Belgium in the Grip of Suicide

What happens when a suicidal vision grips a nation? First, the young are eliminated. In 2013 the total fertility rate of Belgium was 1.65 - nowhere near the 2.1 rate needed for population replacement. The bulk of the births was supplied by non-native Belgians in any case. Then state sanctioned medical killing is recommended because there is a costly ageing population and an unsustainable dependency ratio. Too few young people are available to pay for and look after the elderly.

      Euthanasia, progressives promise, is autonomy-enhancing and intended only for those well-heeled intellectuals who voluntarily opt into the programme. Those who counsel against it are ridiculed as promoting a slippery slope fallacy. The financial, medical and political interests in eliminating vulnerable people are conveniently suppressed. Warnings that safeguards are unenforceable and homicide inevitable are ignored.

      Newly empowered medics realise that the best way forward is to kill those who have not asked to die but would if they could - or should. Medical homicide proceeds and, along with the reported deaths, a vast number go unreported. All well and good.

      Euthanasia is prescribed then for the depressed, for transgenders, for prisoners, for children and dementia patients.Nathan

Transgender Euthanasia

All this has come to pass in Belgium. In October 2013 a young man called Nathan Verhelst was euthanased after losing the will to live after a failed sex change operation. Dr Wim Distelmans the medic who euthanased him agreed it was a difficult case but killed him anyway.

Prisoner Euthanasia

Senator Louis Ide brought attention to the euthanasia of a prisoner identified only as Frank V.D.B. Progessives in education recommend the killing of prisoners as affording a novel freedom and an extension of an existing personal right. With advance directives for organ removal, a practice now rejected by China, prisoner euthanasia offers certain utilitarian advantages: the eradication of costly criminals and the maximisation body parts.

Euthanasia for Depression

Euthanasia for the depressed is both formally recommended and indeed carried out time and again.

Euthanasia for Children and Dementia Patients

Belgian legislators are now to consider the killing of children and dementia patients notwthstanding their obvious vulnerability and in spite of the lessons of the twentieth century. A Council of Europe resolution (30th January 2014) cautions that:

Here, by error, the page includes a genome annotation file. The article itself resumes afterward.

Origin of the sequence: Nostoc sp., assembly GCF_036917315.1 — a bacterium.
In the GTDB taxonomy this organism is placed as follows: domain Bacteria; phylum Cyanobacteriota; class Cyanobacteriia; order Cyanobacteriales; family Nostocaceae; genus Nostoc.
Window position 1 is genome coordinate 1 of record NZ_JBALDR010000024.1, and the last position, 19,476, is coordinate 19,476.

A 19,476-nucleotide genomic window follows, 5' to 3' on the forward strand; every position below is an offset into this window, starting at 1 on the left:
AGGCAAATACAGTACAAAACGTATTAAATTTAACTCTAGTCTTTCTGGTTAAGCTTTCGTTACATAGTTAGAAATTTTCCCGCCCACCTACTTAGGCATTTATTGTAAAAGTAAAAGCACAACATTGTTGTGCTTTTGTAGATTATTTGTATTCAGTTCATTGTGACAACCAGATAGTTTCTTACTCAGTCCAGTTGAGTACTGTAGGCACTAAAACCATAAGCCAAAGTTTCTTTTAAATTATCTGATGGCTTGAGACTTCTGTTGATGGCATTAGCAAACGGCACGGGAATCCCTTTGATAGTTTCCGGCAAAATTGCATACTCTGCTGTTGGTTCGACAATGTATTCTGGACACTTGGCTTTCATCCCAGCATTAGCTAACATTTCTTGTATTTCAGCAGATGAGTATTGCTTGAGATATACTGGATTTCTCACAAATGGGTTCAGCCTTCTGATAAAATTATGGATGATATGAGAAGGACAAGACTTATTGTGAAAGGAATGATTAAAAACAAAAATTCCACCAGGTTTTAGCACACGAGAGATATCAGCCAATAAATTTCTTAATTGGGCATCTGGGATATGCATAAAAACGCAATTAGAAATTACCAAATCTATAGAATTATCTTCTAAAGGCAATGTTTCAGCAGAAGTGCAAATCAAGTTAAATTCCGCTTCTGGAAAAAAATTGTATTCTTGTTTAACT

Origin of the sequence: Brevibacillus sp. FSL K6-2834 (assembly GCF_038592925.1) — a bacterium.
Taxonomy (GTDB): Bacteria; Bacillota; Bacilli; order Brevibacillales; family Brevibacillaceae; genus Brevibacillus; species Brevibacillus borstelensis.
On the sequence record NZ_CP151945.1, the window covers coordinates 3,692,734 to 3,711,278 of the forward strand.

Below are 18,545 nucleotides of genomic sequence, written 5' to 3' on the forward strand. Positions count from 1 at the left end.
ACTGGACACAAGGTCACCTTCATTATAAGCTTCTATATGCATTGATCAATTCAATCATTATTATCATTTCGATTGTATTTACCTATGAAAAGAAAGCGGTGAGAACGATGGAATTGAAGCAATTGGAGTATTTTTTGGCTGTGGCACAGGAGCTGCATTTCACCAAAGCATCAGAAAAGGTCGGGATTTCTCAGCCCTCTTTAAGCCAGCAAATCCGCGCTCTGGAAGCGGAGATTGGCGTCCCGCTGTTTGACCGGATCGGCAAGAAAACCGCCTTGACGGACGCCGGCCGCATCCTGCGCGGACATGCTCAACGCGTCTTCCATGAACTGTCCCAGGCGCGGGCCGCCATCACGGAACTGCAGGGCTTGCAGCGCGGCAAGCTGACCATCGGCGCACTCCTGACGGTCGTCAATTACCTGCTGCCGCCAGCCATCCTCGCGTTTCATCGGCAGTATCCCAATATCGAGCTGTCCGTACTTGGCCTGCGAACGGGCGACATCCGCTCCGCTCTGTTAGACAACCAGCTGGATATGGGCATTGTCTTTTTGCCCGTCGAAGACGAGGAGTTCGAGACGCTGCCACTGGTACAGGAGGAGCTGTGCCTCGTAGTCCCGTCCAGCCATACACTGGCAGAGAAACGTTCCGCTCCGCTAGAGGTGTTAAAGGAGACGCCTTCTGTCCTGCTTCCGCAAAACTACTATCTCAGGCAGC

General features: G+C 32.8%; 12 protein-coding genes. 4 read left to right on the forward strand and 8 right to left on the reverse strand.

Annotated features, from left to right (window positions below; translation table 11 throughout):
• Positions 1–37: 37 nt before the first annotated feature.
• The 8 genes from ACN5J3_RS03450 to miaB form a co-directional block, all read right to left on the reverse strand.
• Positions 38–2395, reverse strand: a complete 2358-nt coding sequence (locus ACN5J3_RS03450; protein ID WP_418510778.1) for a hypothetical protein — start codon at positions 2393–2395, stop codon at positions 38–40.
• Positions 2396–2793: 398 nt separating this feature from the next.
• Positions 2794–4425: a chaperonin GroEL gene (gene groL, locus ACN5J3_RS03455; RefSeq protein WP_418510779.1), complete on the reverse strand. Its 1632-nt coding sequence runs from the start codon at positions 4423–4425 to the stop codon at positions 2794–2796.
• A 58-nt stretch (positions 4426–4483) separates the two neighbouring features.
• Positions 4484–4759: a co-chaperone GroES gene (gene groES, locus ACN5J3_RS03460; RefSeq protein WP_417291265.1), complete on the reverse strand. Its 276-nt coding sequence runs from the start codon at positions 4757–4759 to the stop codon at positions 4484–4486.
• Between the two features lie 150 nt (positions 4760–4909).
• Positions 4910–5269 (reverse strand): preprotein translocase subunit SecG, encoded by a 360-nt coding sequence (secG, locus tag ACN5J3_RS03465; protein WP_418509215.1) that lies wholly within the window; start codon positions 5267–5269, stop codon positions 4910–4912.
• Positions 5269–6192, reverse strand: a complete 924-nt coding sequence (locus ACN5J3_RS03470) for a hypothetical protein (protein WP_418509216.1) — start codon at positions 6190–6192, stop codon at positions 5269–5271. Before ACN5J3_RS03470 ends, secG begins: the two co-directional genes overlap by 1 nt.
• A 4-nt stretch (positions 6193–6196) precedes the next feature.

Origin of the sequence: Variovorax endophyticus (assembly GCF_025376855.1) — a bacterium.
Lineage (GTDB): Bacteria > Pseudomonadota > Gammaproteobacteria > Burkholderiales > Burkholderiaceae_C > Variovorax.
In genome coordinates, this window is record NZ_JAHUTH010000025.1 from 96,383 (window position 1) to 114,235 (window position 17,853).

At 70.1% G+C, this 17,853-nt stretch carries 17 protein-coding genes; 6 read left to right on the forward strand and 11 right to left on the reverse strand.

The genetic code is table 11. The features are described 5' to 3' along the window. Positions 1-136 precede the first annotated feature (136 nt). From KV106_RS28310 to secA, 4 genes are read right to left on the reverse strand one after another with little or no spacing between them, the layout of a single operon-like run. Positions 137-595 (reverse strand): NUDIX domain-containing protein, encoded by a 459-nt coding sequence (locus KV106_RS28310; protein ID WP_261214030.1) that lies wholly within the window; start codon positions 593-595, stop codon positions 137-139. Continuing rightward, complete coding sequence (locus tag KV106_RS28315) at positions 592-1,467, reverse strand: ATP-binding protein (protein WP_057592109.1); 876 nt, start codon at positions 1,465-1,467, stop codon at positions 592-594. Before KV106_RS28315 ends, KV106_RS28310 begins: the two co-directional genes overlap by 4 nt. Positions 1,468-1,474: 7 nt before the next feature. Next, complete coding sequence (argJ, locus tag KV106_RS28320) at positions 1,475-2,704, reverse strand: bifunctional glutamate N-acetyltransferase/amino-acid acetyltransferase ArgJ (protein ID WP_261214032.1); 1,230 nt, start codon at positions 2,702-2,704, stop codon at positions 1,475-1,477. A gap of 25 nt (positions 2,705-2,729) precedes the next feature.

"Considering the December 2013 vote in the Belgian Senate to approve by 50 votes to 17 a proposal to legalise euthanasia for children (without any age limit);

Bearing in mind that:

  • the Committee of Ministers welcomed in this respect paragraph 9 (c) of the Parliamentary Assembly Recommendation 1418 (1999), toencourage the member States of the Council of Europe to respect and protect the dignity of terminally ill or dying persons in all respects by upholding the prohibition against intentionally taking the life of terminally ill or dying persons”;
  • the Assembly, in its Resolution 1859 (2012) stated that “Euthanasia, in the sense of the intentional killing by act or omission of a dependent human being for his or her alleged benefit, must always be prohibited”,

the undersigned members of the Parliamentary Assembly are of the opinion that this vote in the Belgian Senate:

  • betrays some of the most vulnerable children in Belgium by accepting that their lives may no longer have any inherent value or worth and that they should die;
  • mistakenly assumes that children are able to give appropriate informed consent to euthanasia and that they can understand the grave meaning and complex consequences associated with such a decision;
  • promotes the unacceptable belief that a life can be unworthy of life which challenges the very basis of civilised society."

Organ Harvesting

In Belgium organs are harvested from victims of euthanasia. This lucrative possibility now incentivises active euthanasia, is carried out secretly and only comes to light years after the fact.

      There is nothing technologically novel about poison. Starving a person to death is an ancient practice. And murder is as old as man. All that has happened recently to rationalise the race to medical homicide of the vulnerable, is that a manipulable Western populace, blind to the dangers of euthanasia, distracted by the lure of modern life and pumped up with false notions of personal autonomy, has become inured to what was rejected by Britain in 1936 but accepted by Germany as a progressive initiative. The depressed, children, prisoners and the disabled are now ripe for elimination. The bed they occupy, their property and body parts, are all up for grabs.